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Defending freedom of workers
Labor unions claim to speak for workers. But workers most prosper when free. Although American workers are generally much freer than their European counterparts, the degree of freedom varies across the United States.
Unions once accounted for more than a third of the work force. Today only 12 percent of workers, and 7 percent of private employees, belong to unions. As economic opportunities have increased, American workers have demonstrated they prefer freedom to the regimentation that comes from organized labor.
Organized labor’s preference for regulated rather than free markets has resulted in an emphasis on capturing government employees. Indeed, unions gain market share only where there is no competition, efficiency is irrelevant and outcomes are determined politically.
Unfortunately, unions are working overtime to apply government principles to the private marketplace. Notes Brian Johnson of the Alliance for Worker Freedom (AWF), most “troubling is the recent swarm of policy that seeks to invade workers privacy, carve out specific niches for unions to proliferate and seek to define the labor market with command-and-control legislation.”
These, plus the plethora of proposed market interventions, “undermine the free market and attack employee liberty at every chance.”
However, the United States remains a federal system, so the impact of organized labor varies greatly by state. To measure worker freedom, the AWF recently released the Index of Worker Freedom (IWF).
The Index assesses 10 variables: right to work laws, minimum wage level, union density, paycheck protection for union members, prevailing wage legislation, defined contribution public employee pensions, collective bargaining rights, public sector unionization levels, entrepreneurial activity, and workers compensation.
The consistent measure is economic liberty. Twenty-two states bar mandatory union membership or dues payment, which helps counteract the coercive aspects of federal labor law. Some states set their minimum wages above the national level, further reducing employment of low-skilled workers. Union density matters because, explains Mr. Johnson, “Areas of high union density are often prone to forced persuasion, violence toward nonunion members, intimidation, as well as numerous political and campaign contributions on behalf of organized labor (often conflicting with members’ political views).”
Paycheck protection increases financial transparency and allows workers to prevent unions from using their money for political contributions. The prevailing wage means government wage-setting for public contracts, which costs taxpayers and limits job creation, hurting lower-skilled workers the most.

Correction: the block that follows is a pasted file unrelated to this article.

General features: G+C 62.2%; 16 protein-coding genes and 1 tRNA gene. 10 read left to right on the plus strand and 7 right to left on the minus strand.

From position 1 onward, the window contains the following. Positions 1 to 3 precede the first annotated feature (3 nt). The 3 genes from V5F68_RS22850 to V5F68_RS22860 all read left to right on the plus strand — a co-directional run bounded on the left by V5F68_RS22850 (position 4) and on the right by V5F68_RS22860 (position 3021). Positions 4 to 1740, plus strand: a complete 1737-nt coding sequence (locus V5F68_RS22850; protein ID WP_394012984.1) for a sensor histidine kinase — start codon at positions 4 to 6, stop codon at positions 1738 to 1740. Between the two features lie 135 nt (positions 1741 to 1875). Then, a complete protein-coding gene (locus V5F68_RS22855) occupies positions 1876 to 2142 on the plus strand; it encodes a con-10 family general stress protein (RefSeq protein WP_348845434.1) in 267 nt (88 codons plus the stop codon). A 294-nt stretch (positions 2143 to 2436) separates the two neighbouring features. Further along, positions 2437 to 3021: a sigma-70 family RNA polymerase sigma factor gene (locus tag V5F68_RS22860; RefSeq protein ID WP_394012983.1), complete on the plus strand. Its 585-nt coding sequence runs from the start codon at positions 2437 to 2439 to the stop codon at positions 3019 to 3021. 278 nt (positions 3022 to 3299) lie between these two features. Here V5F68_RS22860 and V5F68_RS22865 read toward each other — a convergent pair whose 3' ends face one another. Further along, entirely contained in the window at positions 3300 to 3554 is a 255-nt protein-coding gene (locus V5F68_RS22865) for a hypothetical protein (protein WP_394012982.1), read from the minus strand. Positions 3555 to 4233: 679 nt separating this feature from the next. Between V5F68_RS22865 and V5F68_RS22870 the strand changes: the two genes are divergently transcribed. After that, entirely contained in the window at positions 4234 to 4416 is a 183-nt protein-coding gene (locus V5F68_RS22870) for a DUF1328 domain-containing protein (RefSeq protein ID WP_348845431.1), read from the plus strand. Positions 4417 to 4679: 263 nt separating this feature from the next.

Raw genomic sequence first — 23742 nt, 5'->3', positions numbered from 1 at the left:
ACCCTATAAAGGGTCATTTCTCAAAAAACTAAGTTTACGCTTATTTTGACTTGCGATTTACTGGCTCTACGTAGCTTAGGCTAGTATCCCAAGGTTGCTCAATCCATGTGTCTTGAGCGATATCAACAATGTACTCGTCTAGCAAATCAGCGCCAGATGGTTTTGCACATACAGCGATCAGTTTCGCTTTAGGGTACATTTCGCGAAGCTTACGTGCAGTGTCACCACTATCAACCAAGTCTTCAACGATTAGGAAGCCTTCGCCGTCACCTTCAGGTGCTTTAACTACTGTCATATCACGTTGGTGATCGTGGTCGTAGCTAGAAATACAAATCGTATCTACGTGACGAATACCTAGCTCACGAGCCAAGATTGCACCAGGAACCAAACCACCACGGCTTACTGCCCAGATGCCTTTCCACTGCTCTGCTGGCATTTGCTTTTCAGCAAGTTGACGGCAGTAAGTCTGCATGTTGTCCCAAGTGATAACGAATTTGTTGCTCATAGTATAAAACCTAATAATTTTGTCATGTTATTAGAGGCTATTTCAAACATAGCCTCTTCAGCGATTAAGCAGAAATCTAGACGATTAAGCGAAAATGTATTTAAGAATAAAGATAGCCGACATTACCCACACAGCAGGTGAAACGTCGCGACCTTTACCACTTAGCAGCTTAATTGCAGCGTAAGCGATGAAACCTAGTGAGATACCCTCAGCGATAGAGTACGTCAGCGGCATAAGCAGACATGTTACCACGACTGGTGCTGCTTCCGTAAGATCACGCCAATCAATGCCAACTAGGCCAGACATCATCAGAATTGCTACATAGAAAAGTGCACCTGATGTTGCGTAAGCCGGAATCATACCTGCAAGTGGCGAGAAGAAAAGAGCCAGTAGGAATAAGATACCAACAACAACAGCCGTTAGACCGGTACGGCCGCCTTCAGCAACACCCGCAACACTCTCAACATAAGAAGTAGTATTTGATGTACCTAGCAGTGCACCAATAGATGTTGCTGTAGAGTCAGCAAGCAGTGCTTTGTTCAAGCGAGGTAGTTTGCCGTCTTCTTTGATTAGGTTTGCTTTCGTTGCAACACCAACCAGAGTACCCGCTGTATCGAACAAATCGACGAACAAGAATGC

Defined contribution pensions for public employees allow government to better control costs while providing portable benefits for workers. Bargaining rights for government employees gives unions a stranglehold over the monopoly public sector.
Public sector membership compares unionization levels with that in the private sector. Entrepreneurial activity considers new business creation because, writes Mr. Johnson, “this is an important variable of worker freedom as competitive advantage is becoming more and more grounded in the reinvention of new and different business models.” Finally, the index measures workers compensation premiums, since higher rates consume dollars that otherwise would be available for either increased investment or benefits.
No state scored a perfect 10, but Utah led the way at 9. Colorado, Idaho, Mississippi and South Carolina followed at 8 and an A-. Mr. Johnson gave a B+ to Georgia, Indiana, North Dakota, Virginia and Wyoming, which all scored 7. A number of states, mostly Southern or Midwestern, came in at 6 and 5, winning a B or B-, respectively.
At the other end of the spectrum, six states scored a perfect zero, earning a F: Connecticut, Hawaii, Minnesota, New York, Pennsylvania, and Rhode Island. There were five D’s, with the relevant states receiving just 1 point out of a possible 10: California, Delaware, Illinois, Massachusetts and New Jersey. Another five states, primarily in the Northeast or Upper Midwest, came in with 2 points. Ten states ended up with a middling 3 or 4 points.
The states at the bottom obviously have much to do to improve their status, as well as the economic environment for their citizens. But even the best states should look to the areas where they are deficient. For instance, Utah needs to move to a defined contribution pension for public workers.
As one moves down the list, the opportunity for improvement obviously increases. Unfortunately, the political obstacles to reform remain significant.
By Tammy Bruce
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